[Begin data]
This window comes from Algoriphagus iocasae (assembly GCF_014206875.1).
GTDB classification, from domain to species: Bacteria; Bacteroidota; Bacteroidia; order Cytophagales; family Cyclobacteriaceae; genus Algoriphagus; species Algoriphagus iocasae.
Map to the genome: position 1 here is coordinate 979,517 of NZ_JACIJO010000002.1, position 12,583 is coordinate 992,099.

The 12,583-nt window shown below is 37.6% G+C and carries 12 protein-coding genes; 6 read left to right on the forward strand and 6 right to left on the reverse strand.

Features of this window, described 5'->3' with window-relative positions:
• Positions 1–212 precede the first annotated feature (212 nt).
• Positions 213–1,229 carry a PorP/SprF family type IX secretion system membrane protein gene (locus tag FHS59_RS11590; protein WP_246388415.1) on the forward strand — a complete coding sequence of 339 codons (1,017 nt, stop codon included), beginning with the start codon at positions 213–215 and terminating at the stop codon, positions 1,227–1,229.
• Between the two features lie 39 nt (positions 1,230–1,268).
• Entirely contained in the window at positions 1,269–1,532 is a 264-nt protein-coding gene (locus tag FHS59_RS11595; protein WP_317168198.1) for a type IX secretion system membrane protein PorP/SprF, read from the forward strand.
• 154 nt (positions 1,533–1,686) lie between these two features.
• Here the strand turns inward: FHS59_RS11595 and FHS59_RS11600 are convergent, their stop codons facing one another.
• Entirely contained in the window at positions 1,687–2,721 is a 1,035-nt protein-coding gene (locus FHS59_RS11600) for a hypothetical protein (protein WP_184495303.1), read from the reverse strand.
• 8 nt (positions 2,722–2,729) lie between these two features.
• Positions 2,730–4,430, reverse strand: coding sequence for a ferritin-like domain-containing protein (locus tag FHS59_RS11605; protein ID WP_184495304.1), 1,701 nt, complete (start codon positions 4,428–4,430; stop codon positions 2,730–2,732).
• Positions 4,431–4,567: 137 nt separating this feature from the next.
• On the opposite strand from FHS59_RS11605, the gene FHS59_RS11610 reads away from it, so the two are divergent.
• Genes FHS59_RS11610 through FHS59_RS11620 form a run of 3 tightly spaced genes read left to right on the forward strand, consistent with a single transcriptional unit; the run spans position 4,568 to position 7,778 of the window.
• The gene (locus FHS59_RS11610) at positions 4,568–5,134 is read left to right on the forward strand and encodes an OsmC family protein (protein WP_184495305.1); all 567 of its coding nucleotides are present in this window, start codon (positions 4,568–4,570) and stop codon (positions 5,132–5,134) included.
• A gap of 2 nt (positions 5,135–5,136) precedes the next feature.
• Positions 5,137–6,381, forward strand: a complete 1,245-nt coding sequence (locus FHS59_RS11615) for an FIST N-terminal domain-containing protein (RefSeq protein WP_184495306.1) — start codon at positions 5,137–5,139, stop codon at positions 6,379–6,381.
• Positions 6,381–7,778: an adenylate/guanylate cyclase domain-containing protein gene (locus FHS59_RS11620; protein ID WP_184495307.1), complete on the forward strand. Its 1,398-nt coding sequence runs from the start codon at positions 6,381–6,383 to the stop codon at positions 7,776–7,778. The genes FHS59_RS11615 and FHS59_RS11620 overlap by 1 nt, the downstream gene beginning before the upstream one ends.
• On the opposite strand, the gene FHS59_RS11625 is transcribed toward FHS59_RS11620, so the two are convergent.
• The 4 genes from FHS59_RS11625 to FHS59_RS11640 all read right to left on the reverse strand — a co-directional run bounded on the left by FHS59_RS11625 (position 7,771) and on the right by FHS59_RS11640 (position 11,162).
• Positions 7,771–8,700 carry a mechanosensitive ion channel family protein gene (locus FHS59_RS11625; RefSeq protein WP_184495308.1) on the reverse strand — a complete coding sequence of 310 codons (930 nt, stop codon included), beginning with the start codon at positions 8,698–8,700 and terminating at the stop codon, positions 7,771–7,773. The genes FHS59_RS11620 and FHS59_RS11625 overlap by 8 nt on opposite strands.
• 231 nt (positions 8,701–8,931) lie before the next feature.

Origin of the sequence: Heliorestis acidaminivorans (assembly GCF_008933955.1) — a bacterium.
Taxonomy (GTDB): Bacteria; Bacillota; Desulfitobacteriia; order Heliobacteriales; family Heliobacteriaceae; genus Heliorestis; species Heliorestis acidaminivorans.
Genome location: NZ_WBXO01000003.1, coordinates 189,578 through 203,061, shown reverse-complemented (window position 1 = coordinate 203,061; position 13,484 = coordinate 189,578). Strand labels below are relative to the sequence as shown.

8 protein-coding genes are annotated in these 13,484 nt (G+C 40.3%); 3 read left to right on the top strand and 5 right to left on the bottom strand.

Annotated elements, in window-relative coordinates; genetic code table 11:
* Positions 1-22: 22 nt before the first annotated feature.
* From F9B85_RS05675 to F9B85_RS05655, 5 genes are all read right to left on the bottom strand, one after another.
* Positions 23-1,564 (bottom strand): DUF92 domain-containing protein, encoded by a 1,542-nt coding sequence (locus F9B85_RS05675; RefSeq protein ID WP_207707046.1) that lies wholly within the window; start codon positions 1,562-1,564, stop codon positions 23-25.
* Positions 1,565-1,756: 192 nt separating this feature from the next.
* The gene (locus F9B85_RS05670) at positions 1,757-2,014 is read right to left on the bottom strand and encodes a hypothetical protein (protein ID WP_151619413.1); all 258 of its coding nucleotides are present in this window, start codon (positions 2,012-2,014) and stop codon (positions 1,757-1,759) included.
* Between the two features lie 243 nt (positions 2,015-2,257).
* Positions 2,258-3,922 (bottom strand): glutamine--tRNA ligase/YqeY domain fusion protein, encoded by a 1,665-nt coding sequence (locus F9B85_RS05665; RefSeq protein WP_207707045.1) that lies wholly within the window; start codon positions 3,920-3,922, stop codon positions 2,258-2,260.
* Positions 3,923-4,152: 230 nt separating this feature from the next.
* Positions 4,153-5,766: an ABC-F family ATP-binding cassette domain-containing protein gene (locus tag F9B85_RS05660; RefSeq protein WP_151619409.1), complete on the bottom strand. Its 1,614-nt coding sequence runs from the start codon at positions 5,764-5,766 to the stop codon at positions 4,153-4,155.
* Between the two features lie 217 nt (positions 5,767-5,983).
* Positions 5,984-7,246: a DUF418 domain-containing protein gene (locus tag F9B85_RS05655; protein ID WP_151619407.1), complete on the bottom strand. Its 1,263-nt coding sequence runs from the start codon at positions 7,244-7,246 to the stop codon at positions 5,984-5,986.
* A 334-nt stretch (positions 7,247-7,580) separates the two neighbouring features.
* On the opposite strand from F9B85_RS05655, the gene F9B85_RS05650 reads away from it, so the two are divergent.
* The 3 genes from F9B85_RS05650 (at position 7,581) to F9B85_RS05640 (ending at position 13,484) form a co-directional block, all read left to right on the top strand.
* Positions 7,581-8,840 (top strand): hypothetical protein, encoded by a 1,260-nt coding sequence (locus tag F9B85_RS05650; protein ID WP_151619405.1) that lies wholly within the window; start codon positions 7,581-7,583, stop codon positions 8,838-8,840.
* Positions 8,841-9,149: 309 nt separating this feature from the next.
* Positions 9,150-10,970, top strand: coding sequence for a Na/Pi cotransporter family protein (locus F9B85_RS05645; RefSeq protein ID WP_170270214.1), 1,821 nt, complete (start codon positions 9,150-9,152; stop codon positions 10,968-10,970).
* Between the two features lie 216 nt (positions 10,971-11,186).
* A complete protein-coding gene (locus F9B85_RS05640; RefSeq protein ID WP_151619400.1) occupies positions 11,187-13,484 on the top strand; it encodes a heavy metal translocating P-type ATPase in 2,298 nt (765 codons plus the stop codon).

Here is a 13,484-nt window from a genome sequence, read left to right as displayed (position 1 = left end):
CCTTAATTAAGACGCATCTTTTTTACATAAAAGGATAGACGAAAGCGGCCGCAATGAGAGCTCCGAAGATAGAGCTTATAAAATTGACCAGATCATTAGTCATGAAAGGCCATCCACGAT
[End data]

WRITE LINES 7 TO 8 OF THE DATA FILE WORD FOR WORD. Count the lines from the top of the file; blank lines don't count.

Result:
• Positions 213–1,229 carry a PorP/SprF family type IX secretion system membrane protein gene (locus tag FHS59_RS11590; protein WP_246388415.1) on the forward strand — a complete coding sequence of 339 codons (1,017 nt, stop codon included), beginning with the start codon at positions 213–215 and terminating at the stop codon, positions 1,227–1,229.
• Between the two features lie 39 nt (positions 1,230–1,268).